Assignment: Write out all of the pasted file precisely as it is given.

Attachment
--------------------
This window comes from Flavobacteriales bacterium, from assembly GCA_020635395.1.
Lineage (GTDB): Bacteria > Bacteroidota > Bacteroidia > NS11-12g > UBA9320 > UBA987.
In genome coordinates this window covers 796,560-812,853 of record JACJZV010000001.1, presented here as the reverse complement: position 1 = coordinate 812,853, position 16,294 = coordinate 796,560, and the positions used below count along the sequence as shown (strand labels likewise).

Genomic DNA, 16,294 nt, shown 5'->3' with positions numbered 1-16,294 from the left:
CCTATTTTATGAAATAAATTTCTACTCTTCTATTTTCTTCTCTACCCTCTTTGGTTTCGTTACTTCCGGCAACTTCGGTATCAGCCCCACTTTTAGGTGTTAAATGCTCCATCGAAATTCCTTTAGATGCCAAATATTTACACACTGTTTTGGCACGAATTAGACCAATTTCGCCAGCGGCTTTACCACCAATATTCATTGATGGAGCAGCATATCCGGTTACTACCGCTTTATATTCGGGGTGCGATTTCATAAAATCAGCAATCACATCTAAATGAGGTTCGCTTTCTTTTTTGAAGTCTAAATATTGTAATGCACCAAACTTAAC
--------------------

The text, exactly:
This window comes from Flavobacteriales bacterium, from assembly GCA_020635395.1.
Lineage (GTDB): Bacteria > Bacteroidota > Bacteroidia > NS11-12g > UBA9320 > UBA987.
In genome coordinates this window covers 796,560-812,853 of record JACJZV010000001.1, presented here as the reverse complement: position 1 = coordinate 812,853, position 16,294 = coordinate 796,560, and the positions used below count along the sequence as shown (strand labels likewise).

Genomic DNA, 16,294 nt, shown 5'->3' with positions numbered 1-16,294 from the left:
CCTATTTTATGAAATAAATTTCTACTCTTCTATTTTCTTCTCTACCCTCTTTGGTTTCGTTACTTCCGGCAACTTCGGTATCAGCCCCACTTTTAGGTGTTAAATGCTCCATCGAAATTCCTTTAGATGCCAAATATTTACACACTGTTTTGGCACGAATTAGACCAATTTCGCCAGCGGCTTTACCACCAATATTCATTGATGGAGCAGCATATCCGGTTACTACCGCTTTATATTCGGGGTGCGATTTCATAAAATCAGCAATCACATCTAAATGAGGTTCGCTTTCTTTTTTGAAGTCTAAATATTGTAATGCACCAAACTTAAC